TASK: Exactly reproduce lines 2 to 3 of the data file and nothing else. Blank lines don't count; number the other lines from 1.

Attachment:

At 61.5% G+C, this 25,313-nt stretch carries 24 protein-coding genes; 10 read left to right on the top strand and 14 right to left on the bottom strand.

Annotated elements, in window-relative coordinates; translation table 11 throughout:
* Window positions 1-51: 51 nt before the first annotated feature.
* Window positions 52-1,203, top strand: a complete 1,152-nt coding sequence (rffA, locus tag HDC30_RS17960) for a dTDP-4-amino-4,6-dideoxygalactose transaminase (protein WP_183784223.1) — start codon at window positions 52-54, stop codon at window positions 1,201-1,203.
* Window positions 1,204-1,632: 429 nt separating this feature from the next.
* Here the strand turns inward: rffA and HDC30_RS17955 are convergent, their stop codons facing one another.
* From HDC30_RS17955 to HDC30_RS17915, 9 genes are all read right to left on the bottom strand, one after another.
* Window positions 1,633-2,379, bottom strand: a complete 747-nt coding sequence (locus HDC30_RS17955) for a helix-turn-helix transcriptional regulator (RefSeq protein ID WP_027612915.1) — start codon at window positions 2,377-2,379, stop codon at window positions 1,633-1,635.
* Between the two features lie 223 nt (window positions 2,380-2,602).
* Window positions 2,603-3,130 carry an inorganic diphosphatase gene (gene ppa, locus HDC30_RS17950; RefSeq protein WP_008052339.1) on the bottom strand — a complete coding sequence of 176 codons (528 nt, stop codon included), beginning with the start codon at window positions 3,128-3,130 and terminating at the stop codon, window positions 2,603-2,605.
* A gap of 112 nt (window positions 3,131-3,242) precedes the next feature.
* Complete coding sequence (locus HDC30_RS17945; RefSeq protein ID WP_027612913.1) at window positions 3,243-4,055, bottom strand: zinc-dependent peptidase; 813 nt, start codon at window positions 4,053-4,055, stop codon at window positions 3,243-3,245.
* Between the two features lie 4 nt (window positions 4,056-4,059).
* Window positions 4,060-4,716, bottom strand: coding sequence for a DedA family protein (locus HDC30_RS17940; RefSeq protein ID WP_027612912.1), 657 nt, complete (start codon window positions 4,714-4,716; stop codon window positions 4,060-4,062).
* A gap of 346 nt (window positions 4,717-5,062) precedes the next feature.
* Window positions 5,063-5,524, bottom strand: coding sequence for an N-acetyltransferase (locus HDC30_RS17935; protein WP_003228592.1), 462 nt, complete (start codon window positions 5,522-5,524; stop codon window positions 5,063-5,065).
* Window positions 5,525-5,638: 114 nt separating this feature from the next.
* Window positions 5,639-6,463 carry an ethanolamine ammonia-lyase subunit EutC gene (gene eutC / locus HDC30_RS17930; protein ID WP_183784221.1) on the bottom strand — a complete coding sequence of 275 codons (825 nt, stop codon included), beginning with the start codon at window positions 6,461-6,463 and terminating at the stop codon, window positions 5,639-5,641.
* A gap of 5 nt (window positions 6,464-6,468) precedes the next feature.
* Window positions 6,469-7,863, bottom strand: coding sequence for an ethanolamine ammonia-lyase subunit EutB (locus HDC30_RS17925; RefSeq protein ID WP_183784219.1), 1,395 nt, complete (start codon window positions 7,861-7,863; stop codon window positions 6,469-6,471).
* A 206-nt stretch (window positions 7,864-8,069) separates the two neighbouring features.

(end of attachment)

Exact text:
Annotated elements, in window-relative coordinates; translation table 11 throughout:
* Window positions 1-51: 51 nt before the first annotated feature.